Thursday, 22 January 2015

The Earth's Earliest Atmosphere

Our planet's atmosphere has an intimate connection with life. 2,6 billion years ago, when oxygen first became a significant component, it sparked the first mass extinction in evolutionary history. Some organisms, however, developed the ability to use oxygen as part of the their metabolic processes and gained a crucial energetic advantage over their anaerobic relatives. Today all complex cells respire aerobically. Fluctuations in oxygen levels have since had a profound effect on the planet's biotic composition. Low oxygen has caused extinction crises, high oxygen has played a role in sudden and rapid diversification.

Thanks to chemical proxies in the geological record, we have been able to reconstruct the composition of the atmosphere with a fair degree of accuracy. However, the older the time period being reconstructed, the less accurate the reconstructions become. Ice cores from the past few hundred thousand years actually contain samples of the atmosphere present when they formed. There is an abundance of strata from the past few hundred million years which provide enough data to reliably reconstruct the atmosphere in older geological periods. Yet as we start to look at the atmosphere billions of years ago, available rock samples become scare. Many have also been metamorphosed, rendering their geochemical composition useless.

As a result, the earliest atmosphere has been a highly contentious subject, based primarily on the atmospheres of other planets and a fair degree of speculation. Yet now a study of the most ancient rocks on the planet has given scientists an indication of the atmosphere from an incredible 4.3 billion years ago, just 200 million years after the formation of the planet. The Nuvvuagittuq Greenstone belt is a mix of volcanic and sedimentary rocks in northern Canada dating from the Hadean eon. Analysis of samples taken from the greenstone belt was conducted by researchers from McGill's Earth and Planetary Sciences Department, Canada. They used mass spectrometry to measure the cyclical changes of concentrations of sulphur isotopes across time, finding that the atmosphere 4.3 billion years ago extremely oxygen-poor compared to today, with potentially more methane and carbon dioxide.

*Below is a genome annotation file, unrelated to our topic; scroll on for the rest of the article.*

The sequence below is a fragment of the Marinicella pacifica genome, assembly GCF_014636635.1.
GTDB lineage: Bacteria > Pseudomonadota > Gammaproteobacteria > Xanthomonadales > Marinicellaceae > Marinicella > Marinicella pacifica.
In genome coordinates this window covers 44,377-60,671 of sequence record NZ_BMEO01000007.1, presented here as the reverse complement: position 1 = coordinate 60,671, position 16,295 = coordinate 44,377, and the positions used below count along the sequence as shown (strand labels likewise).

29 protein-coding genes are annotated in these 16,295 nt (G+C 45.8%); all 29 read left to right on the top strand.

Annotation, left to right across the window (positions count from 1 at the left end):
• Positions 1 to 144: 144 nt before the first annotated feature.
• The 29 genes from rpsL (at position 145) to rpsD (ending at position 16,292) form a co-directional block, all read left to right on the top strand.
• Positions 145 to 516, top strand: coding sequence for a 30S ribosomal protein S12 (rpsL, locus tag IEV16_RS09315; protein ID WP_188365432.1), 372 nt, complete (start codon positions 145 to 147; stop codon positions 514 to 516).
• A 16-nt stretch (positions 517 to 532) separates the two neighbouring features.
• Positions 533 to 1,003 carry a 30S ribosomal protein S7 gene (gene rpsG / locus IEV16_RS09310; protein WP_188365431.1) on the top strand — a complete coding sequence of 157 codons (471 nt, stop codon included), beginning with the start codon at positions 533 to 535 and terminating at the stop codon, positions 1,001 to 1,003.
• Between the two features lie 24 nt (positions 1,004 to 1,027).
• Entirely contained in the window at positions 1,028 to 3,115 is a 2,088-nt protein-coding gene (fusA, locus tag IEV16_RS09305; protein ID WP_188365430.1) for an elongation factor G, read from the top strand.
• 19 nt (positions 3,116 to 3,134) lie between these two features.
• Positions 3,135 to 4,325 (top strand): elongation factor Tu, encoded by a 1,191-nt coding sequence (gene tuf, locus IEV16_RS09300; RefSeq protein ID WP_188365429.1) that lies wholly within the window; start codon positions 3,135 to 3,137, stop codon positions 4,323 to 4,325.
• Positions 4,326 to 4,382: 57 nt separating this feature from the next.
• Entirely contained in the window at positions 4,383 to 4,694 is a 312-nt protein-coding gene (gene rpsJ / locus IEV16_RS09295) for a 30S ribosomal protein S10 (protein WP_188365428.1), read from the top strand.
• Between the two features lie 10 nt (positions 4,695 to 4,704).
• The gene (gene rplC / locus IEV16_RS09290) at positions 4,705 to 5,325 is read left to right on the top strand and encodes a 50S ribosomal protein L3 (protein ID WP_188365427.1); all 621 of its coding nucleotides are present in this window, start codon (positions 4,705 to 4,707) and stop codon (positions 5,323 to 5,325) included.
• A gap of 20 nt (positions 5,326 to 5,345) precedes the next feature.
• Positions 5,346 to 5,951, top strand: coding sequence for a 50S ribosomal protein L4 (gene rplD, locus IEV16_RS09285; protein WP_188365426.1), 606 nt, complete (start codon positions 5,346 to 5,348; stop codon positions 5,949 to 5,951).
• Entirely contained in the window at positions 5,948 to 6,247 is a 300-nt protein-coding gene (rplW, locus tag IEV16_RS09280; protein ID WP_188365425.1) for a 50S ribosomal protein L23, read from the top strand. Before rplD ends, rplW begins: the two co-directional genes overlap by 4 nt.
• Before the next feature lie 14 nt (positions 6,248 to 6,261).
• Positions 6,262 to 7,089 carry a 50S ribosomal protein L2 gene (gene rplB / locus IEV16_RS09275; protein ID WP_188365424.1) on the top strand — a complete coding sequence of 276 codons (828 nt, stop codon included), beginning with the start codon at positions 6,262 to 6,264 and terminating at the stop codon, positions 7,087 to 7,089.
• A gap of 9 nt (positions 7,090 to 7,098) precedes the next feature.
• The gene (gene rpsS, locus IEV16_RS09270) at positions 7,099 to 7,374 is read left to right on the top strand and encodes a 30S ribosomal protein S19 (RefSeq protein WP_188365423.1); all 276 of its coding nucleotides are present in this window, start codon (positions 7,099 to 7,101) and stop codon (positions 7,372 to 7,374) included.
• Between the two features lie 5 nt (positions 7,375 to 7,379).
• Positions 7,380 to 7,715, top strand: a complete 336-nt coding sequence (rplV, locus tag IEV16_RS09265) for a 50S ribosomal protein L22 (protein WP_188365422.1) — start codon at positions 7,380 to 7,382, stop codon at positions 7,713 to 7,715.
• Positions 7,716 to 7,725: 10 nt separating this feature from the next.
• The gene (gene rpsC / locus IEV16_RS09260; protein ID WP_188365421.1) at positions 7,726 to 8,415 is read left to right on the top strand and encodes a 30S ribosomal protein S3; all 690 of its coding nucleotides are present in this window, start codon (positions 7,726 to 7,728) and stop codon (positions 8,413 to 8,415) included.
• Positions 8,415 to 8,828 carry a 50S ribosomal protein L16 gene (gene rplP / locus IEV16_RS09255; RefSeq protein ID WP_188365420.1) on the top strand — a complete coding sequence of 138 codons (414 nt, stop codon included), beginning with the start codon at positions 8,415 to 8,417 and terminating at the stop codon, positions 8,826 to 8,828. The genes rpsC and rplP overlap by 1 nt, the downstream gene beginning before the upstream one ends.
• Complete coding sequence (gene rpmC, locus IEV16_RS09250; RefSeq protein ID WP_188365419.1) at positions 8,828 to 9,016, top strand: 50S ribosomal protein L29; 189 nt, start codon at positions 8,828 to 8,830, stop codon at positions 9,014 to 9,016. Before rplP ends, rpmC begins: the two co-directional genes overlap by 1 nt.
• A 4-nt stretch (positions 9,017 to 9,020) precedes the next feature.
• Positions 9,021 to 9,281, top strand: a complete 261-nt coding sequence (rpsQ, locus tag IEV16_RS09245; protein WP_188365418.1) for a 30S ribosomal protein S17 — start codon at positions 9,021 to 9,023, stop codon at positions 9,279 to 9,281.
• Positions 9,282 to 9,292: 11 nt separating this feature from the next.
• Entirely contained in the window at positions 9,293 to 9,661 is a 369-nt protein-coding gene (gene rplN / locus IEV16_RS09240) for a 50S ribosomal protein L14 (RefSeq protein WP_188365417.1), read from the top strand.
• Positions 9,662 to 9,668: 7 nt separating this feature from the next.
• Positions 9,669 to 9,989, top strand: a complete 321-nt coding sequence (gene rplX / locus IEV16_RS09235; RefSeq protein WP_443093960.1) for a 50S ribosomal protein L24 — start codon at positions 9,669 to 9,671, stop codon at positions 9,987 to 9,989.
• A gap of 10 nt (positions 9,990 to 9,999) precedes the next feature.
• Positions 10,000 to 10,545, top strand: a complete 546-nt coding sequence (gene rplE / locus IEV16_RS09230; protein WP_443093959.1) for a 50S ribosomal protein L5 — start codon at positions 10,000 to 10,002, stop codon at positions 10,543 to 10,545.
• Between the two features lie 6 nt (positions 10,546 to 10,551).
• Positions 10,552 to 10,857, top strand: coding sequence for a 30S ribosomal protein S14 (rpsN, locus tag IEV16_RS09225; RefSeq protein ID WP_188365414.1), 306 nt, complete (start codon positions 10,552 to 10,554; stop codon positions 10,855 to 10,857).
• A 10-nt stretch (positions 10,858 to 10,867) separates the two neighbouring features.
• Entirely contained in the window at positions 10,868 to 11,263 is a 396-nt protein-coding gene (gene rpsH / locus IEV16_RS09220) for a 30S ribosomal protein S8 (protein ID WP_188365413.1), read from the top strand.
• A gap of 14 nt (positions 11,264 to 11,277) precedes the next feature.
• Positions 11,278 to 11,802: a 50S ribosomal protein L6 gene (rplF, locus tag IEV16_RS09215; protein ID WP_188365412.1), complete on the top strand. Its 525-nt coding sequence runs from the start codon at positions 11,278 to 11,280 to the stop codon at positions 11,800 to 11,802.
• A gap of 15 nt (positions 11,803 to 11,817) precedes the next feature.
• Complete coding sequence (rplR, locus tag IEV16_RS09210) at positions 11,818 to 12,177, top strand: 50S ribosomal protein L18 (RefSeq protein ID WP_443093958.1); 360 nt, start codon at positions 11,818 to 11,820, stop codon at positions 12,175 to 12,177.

The Nuvvuaqittuq Greenstone Belt in northern Canada contains
the oldest rocks on the planet at 4.28 billion years old
What is intriguing is that this atmospheric cycling is very similar to rocks that are a billion to two billion years younger, when life had a firm hold on the planet. 'Those younger rocks contain clear signs of microbial life and there are a couple of possible interpretations of our results,' said Boswell Wing, an associate professor at McGill and co-author of the new study. 'One interpretation is that biology controlled the composition of the atmosphere on early Earth, with similar microbial biospheres producing the same atmospheric gases from Earth's infancy to adolescence. We can't rule out, however, the possibility that the biosphere was decoupled from the atmosphere. In this case geology could have been the major player in setting the composition of ancient air, with massive volcanic eruptions producing gases that recurrently swamped out weak biological gas production.'

The research team's next product is to determine whether the cycling was as a result of biological or geological processes. The results of this future study should prove invaluable as there is an on-going debate as to whether the early Earth could have supported life. The Nuvvuaqittuq greenstone belts indicate that temperatures may have been cool enough to sustain liquid water. Conversely, the Hadean Earth may have been too tectonically unstable to support cells. By understanding the interplay between biological, atmospheric and geochemical processes we will be able to ascertain when life first appeared on our planet.